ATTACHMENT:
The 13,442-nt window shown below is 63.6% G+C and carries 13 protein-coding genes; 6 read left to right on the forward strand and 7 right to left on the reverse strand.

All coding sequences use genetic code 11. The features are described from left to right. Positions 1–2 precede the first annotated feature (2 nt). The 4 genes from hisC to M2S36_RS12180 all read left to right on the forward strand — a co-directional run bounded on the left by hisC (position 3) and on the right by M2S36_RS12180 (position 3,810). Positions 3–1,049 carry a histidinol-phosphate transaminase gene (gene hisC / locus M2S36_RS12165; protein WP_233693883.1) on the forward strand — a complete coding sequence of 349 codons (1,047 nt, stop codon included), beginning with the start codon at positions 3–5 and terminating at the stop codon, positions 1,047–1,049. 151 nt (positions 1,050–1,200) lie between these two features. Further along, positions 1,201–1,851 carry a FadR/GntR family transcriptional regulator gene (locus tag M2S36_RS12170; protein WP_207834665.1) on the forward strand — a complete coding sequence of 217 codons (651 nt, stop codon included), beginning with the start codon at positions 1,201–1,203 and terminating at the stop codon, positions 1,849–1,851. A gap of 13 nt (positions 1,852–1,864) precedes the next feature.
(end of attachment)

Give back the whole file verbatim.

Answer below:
The 13,442-nt window shown below is 63.6% G+C and carries 13 protein-coding genes; 6 read left to right on the forward strand and 7 right to left on the reverse strand.

All coding sequences use genetic code 11. The features are described from left to right. Positions 1–2 precede the first annotated feature (2 nt). The 4 genes from hisC to M2S36_RS12180 all read left to right on the forward strand — a co-directional run bounded on the left by hisC (position 3) and on the right by M2S36_RS12180 (position 3,810). Positions 3–1,049 carry a histidinol-phosphate transaminase gene (gene hisC / locus M2S36_RS12165; protein WP_233693883.1) on the forward strand — a complete coding sequence of 349 codons (1,047 nt, stop codon included), beginning with the start codon at positions 3–5 and terminating at the stop codon, positions 1,047–1,049. 151 nt (positions 1,050–1,200) lie between these two features. Further along, positions 1,201–1,851 carry a FadR/GntR family transcriptional regulator gene (locus tag M2S36_RS12170; protein WP_207834665.1) on the forward strand — a complete coding sequence of 217 codons (651 nt, stop codon included), beginning with the start codon at positions 1,201–1,203 and terminating at the stop codon, positions 1,849–1,851. A gap of 13 nt (positions 1,852–1,864) precedes the next feature.